What is Benign Rolandic Epilepsy (BRE)? | Epilepsy
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Benign rolandic epilepsy (BRE) is the most common form of childhood epilepsy. It is referred to as "benign" because most children outgrow the condition by puberty. This form of epilepsy is characterized by seizures involving a part of the brain called the rolandic area. These seizures typically begin between the ages of 3 and 12 years and occur during the nighttime. Other features of BRE include headaches or migraines and behavioral and/or learning differences. BRE is thought to be a genetic disorder because most affected individuals have a family history of epilepsy. Treatment is usually not indicated; however for individuals that have seizures in the daytime, common seizure medications such as Trileptal, Tegretol, and Keppra might be prescribed.


Speaker 1: Benign Rolandic is an epilepsy that starts in childhood.

The child often presents for the first time having had a seizure in the middle of the night which is really scary for parents. The child will wake out of sleep, often soon after going to sleep or soon before it's time to get up, with this horrible gurgling, guttural noise, drooling, being disoriented.

Speaker 2: So benign rolandic epilepsy is a syndrome. It's how it presents clinically and what the EEG looks like. The seizure starts in one area of the brain and spreads so when I look at the EEG I can see it. It has a special, funny look on the EEG that tells me it's benign rolandic. But, as you mentioned, these typically happen out of sleep, early in the morning, scare the daylights out of the parents with that gurgling sound.

Speaker 1: Right. We call that the semiology of the seizure. They very commonly present in the same way. They can be treated very easily. We decide about whether or not to treat them with medication based on what the EEG findings are. How often there's abnormalities on the EEG, whether the child is doing poorly in school, and, of course, how many seizures they have as well as how old the child is.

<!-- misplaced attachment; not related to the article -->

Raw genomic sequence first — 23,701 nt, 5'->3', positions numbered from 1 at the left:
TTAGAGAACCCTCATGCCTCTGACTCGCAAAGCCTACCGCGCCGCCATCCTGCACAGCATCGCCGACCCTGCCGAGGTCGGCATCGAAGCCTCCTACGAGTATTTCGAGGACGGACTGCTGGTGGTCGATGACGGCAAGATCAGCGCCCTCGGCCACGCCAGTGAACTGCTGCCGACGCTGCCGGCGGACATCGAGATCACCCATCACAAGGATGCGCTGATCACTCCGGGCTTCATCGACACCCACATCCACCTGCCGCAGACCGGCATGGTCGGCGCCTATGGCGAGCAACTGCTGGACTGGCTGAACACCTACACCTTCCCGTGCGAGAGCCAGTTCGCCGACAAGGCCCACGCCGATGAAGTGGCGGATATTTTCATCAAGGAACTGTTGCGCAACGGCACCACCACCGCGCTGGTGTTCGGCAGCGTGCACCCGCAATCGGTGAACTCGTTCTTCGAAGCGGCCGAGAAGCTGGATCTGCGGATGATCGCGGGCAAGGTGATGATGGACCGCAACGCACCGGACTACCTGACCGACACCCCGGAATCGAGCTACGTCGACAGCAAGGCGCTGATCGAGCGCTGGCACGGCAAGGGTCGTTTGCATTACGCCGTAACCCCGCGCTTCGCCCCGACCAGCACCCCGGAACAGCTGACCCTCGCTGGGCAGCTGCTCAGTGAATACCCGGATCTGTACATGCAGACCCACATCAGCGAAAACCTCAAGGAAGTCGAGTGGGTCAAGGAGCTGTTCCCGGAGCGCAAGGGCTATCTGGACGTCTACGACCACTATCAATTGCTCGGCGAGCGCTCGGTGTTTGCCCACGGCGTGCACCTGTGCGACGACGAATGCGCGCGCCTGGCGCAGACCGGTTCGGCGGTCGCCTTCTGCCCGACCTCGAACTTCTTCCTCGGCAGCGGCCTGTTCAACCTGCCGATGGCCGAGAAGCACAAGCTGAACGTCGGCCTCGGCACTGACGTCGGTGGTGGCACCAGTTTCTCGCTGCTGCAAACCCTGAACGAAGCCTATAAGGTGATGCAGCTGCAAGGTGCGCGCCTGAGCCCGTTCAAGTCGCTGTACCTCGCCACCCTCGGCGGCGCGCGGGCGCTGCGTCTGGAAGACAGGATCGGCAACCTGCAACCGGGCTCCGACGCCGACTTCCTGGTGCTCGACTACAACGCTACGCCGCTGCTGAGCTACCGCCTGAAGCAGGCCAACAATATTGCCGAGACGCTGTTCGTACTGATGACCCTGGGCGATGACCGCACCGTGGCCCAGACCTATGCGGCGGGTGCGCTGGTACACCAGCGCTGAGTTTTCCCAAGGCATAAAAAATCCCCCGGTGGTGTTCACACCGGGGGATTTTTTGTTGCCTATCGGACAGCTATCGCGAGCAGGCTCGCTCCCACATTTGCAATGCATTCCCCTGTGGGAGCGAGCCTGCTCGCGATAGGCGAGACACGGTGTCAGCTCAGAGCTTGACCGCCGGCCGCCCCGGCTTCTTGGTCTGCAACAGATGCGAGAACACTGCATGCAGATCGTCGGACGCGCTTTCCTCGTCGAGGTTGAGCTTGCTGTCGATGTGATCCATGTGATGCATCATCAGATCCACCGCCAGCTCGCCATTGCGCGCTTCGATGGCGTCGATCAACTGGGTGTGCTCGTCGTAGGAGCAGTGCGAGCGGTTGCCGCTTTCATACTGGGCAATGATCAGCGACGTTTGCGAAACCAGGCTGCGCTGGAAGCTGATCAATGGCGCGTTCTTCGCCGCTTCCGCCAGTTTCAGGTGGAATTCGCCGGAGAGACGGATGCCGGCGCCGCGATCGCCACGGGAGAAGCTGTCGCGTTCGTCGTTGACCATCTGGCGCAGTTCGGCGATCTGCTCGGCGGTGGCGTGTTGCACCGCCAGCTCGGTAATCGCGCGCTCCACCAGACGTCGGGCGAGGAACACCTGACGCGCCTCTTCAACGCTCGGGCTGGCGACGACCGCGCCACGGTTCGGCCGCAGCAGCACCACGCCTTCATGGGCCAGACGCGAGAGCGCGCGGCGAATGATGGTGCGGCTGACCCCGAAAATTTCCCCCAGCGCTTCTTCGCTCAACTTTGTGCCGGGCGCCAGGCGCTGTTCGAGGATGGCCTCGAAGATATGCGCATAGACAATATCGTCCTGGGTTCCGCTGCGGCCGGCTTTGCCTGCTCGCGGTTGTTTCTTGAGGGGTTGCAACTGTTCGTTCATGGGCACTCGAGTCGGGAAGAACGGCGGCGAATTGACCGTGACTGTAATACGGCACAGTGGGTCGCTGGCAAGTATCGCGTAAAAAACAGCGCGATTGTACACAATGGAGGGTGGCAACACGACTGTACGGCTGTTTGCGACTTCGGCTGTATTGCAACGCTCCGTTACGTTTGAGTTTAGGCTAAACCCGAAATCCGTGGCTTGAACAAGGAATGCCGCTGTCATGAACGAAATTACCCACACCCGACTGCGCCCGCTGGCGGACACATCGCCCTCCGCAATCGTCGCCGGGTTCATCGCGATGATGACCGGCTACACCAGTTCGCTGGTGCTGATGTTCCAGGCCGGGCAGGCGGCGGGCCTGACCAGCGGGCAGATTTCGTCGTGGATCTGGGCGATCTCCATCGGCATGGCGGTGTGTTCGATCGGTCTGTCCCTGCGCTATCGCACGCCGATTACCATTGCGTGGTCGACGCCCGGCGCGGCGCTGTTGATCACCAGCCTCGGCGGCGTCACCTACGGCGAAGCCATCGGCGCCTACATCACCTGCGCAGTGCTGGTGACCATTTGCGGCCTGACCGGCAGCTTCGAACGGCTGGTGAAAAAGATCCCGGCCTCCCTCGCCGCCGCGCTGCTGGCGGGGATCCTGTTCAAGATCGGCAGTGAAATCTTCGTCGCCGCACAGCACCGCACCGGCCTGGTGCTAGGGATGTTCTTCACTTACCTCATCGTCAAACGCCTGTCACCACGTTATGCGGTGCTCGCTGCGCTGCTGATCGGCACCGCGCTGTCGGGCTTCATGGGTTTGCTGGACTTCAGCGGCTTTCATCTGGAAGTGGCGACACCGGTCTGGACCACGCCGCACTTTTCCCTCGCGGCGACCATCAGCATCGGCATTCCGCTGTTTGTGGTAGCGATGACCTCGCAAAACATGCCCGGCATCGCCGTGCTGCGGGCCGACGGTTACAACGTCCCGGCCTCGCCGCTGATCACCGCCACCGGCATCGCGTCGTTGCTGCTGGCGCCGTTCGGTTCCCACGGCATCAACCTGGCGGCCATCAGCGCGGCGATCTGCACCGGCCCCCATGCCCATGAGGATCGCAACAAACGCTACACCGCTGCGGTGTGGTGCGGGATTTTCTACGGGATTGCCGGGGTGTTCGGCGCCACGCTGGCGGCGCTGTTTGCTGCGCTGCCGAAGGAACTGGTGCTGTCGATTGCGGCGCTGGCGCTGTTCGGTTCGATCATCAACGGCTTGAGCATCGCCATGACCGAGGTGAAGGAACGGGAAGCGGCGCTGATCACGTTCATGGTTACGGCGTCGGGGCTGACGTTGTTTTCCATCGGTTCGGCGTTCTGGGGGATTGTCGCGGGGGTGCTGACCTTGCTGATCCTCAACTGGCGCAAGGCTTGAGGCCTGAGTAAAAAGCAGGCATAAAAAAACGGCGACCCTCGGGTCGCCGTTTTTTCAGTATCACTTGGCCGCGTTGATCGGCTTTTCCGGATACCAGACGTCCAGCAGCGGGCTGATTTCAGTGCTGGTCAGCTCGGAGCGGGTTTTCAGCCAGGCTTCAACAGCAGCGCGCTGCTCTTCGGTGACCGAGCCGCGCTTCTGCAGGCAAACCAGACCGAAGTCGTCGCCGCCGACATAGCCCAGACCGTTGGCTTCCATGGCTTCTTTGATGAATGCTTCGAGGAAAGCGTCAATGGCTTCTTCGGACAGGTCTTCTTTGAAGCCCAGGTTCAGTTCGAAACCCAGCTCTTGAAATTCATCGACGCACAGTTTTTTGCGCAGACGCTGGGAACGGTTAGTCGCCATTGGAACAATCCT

Speaker 2: What's so interesting is that a lot of these kids are triggered by sleep deprivation. The parents don't get them to bed early, they're up really late, they are overtired, and that's when the seizures come out. Many of these kids we don't have to treat with medication because if they get sleep, they're perfectly fine.

Speaker 1: We just make sure they get enough sleep. The problem with that is a lot of these kids end up being restricted from sleepovers where they're staying up until 2:00 in the morning. Parents who have weddings and the kids are up late, they feel like they can't take their children to the wedding. So they miss out on some social opportunities.

There is also an incidence, bigger than what we thought, we describe it as benign rolandic epilepsy, but actually the latest literature and the latest research shows that it may not be so benign. These children having a lot of abnormalities in their brains in sleep may be having more school and academic problems than we initially thought.

Speaker 2: It's very important to speak to your neurologist about not only the seizures, but how they're doing in school, what the learning is like, and what the attention is like. Even though they may not be clinically having seizures and are on no medication, it may be effecting their learning.

Speaker 1: Their school, the acquisition of knowledge, the memory that takes place during sleep at night.

Speaker 2: So benign rolandic epilepsy may not be that benign. It's a seizure that usually happens late at night caused by sleep deprivation. You may or may not need medication. You can discuss that with your neurologist. But check out what's going on in school because that's an important part of the whole picture.

Speaker 1: These kids are prime candidates for having a real neuropsychological evaluation which tests for learning disabilities, attention issues, and memory, to really keep on top of it and make sure nothing is happening that we can't prevent with medication.

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